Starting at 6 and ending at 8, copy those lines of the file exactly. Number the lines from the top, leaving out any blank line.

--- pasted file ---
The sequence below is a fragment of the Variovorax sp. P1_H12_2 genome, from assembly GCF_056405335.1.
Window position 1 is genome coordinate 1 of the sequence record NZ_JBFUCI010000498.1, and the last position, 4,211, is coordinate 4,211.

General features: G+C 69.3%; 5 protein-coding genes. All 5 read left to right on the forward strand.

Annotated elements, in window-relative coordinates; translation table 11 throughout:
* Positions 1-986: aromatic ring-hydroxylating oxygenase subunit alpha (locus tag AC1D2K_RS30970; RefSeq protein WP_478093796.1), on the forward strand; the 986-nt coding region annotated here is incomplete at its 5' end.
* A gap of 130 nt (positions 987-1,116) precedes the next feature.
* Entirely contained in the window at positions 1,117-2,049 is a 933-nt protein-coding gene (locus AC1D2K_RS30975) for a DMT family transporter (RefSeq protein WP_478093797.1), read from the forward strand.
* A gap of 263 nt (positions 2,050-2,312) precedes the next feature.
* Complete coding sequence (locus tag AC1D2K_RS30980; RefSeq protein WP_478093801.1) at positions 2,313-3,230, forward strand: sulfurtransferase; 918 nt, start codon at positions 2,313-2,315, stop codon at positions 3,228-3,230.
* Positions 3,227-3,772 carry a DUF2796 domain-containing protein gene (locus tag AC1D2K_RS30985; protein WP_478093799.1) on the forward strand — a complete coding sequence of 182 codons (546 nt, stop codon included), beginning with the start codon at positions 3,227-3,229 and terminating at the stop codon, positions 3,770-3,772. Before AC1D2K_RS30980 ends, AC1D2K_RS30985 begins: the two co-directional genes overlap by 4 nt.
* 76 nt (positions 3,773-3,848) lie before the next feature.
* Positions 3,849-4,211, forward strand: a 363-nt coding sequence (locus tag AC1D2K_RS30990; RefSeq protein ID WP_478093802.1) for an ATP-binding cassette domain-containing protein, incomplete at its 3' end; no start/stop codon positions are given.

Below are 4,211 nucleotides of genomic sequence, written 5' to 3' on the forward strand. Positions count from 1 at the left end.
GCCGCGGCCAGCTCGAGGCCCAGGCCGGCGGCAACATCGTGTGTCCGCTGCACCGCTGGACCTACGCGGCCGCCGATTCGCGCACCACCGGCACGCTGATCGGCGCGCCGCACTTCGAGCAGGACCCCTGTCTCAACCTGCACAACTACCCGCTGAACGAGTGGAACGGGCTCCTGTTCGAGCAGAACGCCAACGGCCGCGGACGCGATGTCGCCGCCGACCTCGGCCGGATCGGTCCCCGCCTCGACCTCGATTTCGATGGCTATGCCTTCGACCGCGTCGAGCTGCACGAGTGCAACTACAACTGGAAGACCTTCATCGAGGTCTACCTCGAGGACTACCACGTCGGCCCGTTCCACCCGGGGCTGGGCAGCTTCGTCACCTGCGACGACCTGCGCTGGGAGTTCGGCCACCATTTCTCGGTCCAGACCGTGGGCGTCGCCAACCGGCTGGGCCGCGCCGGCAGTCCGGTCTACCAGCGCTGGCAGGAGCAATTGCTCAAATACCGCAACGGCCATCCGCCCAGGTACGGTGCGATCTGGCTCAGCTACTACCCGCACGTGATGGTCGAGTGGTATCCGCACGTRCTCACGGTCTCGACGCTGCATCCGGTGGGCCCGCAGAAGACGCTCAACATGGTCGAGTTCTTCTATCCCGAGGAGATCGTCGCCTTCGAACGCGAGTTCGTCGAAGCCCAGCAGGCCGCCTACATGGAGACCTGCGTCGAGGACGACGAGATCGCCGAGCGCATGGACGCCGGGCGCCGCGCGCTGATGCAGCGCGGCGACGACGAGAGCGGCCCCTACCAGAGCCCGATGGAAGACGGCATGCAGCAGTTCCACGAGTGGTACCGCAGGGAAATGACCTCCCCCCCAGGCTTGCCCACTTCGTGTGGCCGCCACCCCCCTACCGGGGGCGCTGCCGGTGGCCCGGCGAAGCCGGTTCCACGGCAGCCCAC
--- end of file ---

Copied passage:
* A gap of 130 nt (positions 987-1,116) precedes the next feature.
* Entirely contained in the window at positions 1,117-2,049 is a 933-nt protein-coding gene (locus AC1D2K_RS30975) for a DMT family transporter (RefSeq protein WP_478093797.1), read from the forward strand.
* A gap of 263 nt (positions 2,050-2,312) precedes the next feature.